A meeting is an event at which the minutes are kept and the hours are lost – Unknown
While meetings are necessary in most workplaces, they can often feel like a waste of time. Meetings interrupt the daily routine, and can make it difficult to get things accomplished. However, according to the Harvard Business Review, there are strategies leaders can employ to make meetings more efficient and effective. Here are seven ways to improve meetings:
1. Limit the size of the meeting
Evidence shows that minimizing meetings to a small group of people is beneficial. When meetings are held with a large group, it is harder to track body language, which can reveal comprehension and reactions to information.
Another downfall to large meetings is a decrease in participation. Individuals in larger groups tend to contribute less than those in small groups. Dr. Francesca Gino, a professor at Harvard Business School, says, “When many hands are available, people work less hard than they ought to.”
If a large meeting is unavoidable, make sure to be deliberate about receiving feedback, and make it a point to notice participant’s body language.
2. No devices allowed
While many of us think we are great at multitasking, this is just not the case. According to Dr. Gino, multitasking is a mythical activity. She says,
“We can do simple tasks like walking and talking at the same time, but the brain can’t handle multitasking. In fact, studies show that a person who is attempting to multitask takes 50 percent longer to accomplish a task and he or she makes up to 50 percent more mistakes.”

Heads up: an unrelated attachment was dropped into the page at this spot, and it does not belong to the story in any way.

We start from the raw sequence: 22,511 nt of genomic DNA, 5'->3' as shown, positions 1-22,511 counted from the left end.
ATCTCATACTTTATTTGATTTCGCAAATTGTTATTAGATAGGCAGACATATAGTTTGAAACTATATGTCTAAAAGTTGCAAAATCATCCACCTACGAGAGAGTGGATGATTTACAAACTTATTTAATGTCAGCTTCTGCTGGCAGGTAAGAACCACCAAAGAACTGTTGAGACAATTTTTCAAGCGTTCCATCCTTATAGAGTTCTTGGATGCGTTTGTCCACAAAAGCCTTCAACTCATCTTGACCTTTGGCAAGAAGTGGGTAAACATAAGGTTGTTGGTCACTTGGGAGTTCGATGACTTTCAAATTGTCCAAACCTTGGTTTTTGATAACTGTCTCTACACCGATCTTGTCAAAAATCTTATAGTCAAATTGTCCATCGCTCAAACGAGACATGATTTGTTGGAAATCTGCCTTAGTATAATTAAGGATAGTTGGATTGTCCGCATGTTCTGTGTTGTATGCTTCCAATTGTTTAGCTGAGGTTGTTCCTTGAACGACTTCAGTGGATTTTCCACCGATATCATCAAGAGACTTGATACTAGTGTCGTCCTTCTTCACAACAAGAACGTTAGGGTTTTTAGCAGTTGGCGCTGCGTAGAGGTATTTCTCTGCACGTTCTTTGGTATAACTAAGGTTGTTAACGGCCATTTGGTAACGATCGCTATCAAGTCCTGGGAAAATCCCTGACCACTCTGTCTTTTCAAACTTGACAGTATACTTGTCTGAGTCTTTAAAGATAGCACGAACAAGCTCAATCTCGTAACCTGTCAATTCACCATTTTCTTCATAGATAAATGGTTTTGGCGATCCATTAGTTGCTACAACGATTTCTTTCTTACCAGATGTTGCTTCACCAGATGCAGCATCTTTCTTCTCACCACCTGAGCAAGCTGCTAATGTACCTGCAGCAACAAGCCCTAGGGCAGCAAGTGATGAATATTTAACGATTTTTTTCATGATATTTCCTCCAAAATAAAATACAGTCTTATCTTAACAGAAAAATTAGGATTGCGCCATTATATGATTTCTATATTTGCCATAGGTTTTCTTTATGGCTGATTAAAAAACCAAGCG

Using devices in meetings can also be distracting, and even offensive to others. If someone is talking during a meeting and their boss is looking at their phone, he or she will probably take this as an insult. Make the best use of everyone’s time by limiting multitasking and keeping screens out of meetings.
3. Set a time limit
When there is a limit on time, people tend to stay more focused, according to HBR. Dr. Gino cited a study that found when people were on a time constraint, they communicated more quickly and used more autocratic decision making than when there was low pressure on time.
On the other hand, it is important to give each topic the time it deserves. While time constraints may improve efficiencies, rushing over topics and preventing attendees from voicing their opinions and ideas will be detrimental. Find a balance between setting a time limit and thoroughly discussing each topic, if needed, break topics into multiple categories and have two separate meetings. This will ensure everything is covered and participants will contribute their full attention.
4. Get everyone on their feet
According to HBR, stand-up meetings are more effective, and help attendees feel more energized and focused. In a 1999 study, researchers found standing meetings were 34 percent shorter than traditional sit-down meetings, and produced the same results.
5. Call on everyone to participate
Many people feel they can’t speak in a meeting unless directly addressed. Reasons for this range from culture to general disposition, but these people should not be overlooked. Asking attendees to participate in the conversation lets them know leaders value their opinions. Dr. Gino says,
“Just by asking people in the meeting for their opinion, you’re going to raise their commitment to the issues being discussed.”
6. Don’t hold meetings just to give updates
If a meeting is already being held and the schedule allows time for updates, it is acceptable to do so, but if you’re only meeting to give information, try rethinking your approach. Meeting only for updates takes up valuable time to transfer information that can often be sent in a quick email.
5. Set an agenda and clear goals prior to the meeting
This tip is critical to making meetings successful. Leaders should set the agenda and goals, then notify participants beforehand so they can prepare and meaningfully contribute. According to Dr. Gino, lacking a clear game plan can easily cause a meeting to get off-topic, and can even prevent decision-making.